[Aaron Hawkins, Councillor, Dunedin City Council:] I am a writer, I see the world in an emotional context. I fear for future generations. I acknowledge the anger and anxiety of the young who have spoken at this meeting. The inertia of all government has created this problem. I’m scared to have kids. It is a terrifying future. [Aaron was breaking up, he moved the audience deeply.]

[A representative of Generation Zero:] I thank and support the previous speaker. 2030 is not long-term. We have the tools, fix our future!

Many people have been working on this issue for decades, much is being done. Many have made choices to live simply. We have to make changes, the middle-class, across the board. The market economy ends (or we do). I am gutted for future generations. There has been too much gluttony. We need to recharge environmental capital / the natural world. It is an immense transition, massive change.

This is the biggest problem ever, worldwide. Act now. Live up to New Zealand’s image and act now!

This is a political process. We are smart people with passion and drive. We need to address every step, every mission, every way. It’s not a question of if we should, we must, it’s a question of how we do it.

[Jinty McTavish, Councillor, Dunedin City Council:] Six years ago many of the people in this room were at another “consultation” meeting with Nick Smith [yes, I was there]. We asked for 40% reduction by 2020 [the country asked for it too!]. Nothing happened. Today we have paid the price. We need more ambitious targets [strong audience applause]. 40% reduction is the minimum. Anything less is totally unacceptable. Second point, co-benefits. Healthy homes, cycling, there are benefits as well as costs in action. Final point, going through regional planning processes there are very specific targets and dollars amounts. We must accept no less on climate targets. Be specific.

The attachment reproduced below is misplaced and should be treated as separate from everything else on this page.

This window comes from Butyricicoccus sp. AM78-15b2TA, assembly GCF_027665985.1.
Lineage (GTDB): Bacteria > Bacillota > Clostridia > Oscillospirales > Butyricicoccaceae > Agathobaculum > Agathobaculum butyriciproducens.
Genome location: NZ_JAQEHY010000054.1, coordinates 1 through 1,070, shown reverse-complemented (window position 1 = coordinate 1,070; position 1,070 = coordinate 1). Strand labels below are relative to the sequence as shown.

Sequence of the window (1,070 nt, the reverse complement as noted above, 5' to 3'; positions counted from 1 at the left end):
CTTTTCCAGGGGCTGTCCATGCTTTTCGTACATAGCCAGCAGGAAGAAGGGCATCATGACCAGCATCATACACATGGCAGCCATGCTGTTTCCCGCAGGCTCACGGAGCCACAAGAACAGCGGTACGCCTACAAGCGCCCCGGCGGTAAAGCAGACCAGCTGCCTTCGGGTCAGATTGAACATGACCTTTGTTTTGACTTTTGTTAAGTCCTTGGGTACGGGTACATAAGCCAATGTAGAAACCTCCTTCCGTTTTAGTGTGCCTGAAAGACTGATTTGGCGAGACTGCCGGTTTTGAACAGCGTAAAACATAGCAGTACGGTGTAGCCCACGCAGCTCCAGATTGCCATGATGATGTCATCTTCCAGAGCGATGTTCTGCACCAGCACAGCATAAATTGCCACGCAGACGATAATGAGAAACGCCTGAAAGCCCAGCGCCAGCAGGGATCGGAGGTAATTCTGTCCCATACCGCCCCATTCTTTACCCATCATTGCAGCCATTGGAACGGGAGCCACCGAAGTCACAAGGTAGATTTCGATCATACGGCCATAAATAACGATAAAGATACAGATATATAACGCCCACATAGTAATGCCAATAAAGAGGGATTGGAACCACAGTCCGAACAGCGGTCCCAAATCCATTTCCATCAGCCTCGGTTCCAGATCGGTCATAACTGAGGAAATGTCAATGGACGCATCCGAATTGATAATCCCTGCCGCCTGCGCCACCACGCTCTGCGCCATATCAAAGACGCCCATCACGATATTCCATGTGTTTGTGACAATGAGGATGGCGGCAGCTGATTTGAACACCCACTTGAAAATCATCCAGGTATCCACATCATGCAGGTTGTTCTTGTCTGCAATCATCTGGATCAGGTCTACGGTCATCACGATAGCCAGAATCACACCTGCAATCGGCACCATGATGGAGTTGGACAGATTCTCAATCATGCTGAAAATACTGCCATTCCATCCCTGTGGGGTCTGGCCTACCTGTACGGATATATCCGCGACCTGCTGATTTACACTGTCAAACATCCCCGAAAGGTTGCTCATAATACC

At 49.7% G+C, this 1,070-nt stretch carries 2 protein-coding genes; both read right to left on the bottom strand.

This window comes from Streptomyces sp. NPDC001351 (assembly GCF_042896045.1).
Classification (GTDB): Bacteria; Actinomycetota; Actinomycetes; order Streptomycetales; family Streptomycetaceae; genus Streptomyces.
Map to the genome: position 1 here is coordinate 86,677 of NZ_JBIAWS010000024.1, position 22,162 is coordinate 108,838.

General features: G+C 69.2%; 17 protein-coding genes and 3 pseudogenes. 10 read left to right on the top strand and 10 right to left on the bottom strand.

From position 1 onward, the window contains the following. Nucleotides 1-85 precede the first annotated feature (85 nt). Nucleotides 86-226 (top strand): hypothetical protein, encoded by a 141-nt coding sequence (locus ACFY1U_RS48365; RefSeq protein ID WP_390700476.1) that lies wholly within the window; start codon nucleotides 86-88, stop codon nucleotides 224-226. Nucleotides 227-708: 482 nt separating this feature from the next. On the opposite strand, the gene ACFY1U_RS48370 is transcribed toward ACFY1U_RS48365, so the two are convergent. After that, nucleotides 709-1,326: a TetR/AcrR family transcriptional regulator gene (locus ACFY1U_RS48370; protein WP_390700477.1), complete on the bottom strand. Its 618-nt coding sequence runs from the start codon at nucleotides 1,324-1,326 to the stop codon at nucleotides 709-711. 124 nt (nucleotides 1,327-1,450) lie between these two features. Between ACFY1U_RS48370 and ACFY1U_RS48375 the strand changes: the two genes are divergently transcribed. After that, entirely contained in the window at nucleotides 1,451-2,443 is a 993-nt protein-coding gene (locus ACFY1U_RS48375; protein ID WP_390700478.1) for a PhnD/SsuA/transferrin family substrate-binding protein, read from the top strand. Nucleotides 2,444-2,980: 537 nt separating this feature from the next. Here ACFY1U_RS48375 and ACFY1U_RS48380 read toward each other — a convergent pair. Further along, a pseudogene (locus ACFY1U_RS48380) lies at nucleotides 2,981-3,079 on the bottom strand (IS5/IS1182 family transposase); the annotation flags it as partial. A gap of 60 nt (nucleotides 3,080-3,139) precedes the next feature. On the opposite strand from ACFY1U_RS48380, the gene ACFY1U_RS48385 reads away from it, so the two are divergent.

[A mother:] This government won’t take realistic action. So what do we people do. General strike, will you join me? Kick out this government and its cronies who rule the world.

[A grandmother: ] Speaking for the mokopuna – did you [the officials] mean it – did you mean the fine words of your welcome [which was delivered in Te Reo [this unworthy scribe was unable to translate]]? [Officials comment that they meant the words.]

Stop subsidising the fossil fuel industry, the New Zealand petroleum organisation. Do you have any comment? [Officials, no. Questions directed to the officials:] are there plans to reduce coal or oil use? [Officials, not aware of any.] Do you have an opinion on coal drilling? [Officials, not in the context of this process, no.] We in New Zealand are lucky and insulated, the rest of the planet not so much. Represent us well in Paris.

There is a lot of disillusionment with government. We need to get our submissions in. The government will make no effort. Compare with what can be accomplished in a time of war. Take action! We need to push for wider support for action.